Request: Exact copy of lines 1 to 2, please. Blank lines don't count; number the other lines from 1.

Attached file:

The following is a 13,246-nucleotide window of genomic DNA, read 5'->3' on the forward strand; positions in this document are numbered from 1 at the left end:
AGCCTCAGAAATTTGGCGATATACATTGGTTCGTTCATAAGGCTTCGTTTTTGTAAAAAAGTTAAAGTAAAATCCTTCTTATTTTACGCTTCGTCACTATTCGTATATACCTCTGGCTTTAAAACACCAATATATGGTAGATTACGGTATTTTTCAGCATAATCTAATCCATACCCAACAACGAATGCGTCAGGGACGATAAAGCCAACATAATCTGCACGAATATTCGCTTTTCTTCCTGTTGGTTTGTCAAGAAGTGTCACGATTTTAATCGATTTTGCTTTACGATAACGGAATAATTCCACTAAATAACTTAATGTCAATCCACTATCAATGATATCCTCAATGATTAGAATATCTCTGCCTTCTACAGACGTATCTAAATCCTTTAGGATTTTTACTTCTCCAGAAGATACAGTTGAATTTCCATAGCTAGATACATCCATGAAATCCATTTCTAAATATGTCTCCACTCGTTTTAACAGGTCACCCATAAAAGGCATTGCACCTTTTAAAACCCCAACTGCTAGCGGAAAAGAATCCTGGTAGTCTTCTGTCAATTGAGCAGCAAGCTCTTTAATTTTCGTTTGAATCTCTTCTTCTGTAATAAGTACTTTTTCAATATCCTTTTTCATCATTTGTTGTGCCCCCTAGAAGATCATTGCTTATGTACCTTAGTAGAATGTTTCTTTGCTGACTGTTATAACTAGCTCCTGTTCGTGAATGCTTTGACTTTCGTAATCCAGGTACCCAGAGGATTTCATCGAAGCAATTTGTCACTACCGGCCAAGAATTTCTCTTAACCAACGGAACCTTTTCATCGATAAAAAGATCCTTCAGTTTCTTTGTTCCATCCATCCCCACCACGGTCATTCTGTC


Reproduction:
The following is a 13,246-nucleotide window of genomic DNA, read 5'->3' on the forward strand; positions in this document are numbered from 1 at the left end:
AGCCTCAGAAATTTGGCGATATACATTGGTTCGTTCATAAGGCTTCGTTTTTGTAAAAAAGTTAAAGTAAAATCCTTCTTATTTTACGCTTCGTCACTATTCGTATATACCTCTGGCTTTAAAACACCAATATATGGTAGATTACGGTATTTTTCAGCATAATCTAATCCATACCCAACAACGAATGCGTCAGGGACGATAAAGCCAACATAATCTGCACGAATATTCGCTTTTCTTCCTGTTGGTTTGTCAAGAAGTGTCACGATTTTAATCGATTTTGCTTTACGATAACGGAATAATTCCACTAAATAACTTAATGTCAATCCACTATCAATGATATCCTCAATGATTAGAATATCTCTGCCTTCTACAGACGTATCTAAATCCTTTAGGATTTTTACTTCTCCAGAAGATACAGTTGAATTTCCATAGCTAGATACATCCATGAAATCCATTTCTAAATATGTCTCCACTCGTTTTAACAGGTCACCCATAAAAGGCATTGCACCTTTTAAAACCCCAACTGCTAGCGGAAAAGAATCCTGGTAGTCTTCTGTCAATTGAGCAGCAAGCTCTTTAATTTTCGTTTGAATCTCTTCTTCTGTAATAAGTACTTTTTCAATATCCTTTTTCATCATTTGTTGTGCCCCCTAGAAGATCATTGCTTATGTACCTTAGTAGAATGTTTCTTTGCTGACTGTTATAACTAGCTCCTGTTCGTGAATGCTTTGACTTTCGTAATCCAGGTACCCAGAGGATTTCATCGAAGCAATTTGTCACTACCGGCCAAGAATTTCTCTTAACCAACGGAACCTTTTCATCGATAAAAAGATCCTTCAGTTTCTTTGTTCCATCCATCCCCACCACGGTCATTCTGTC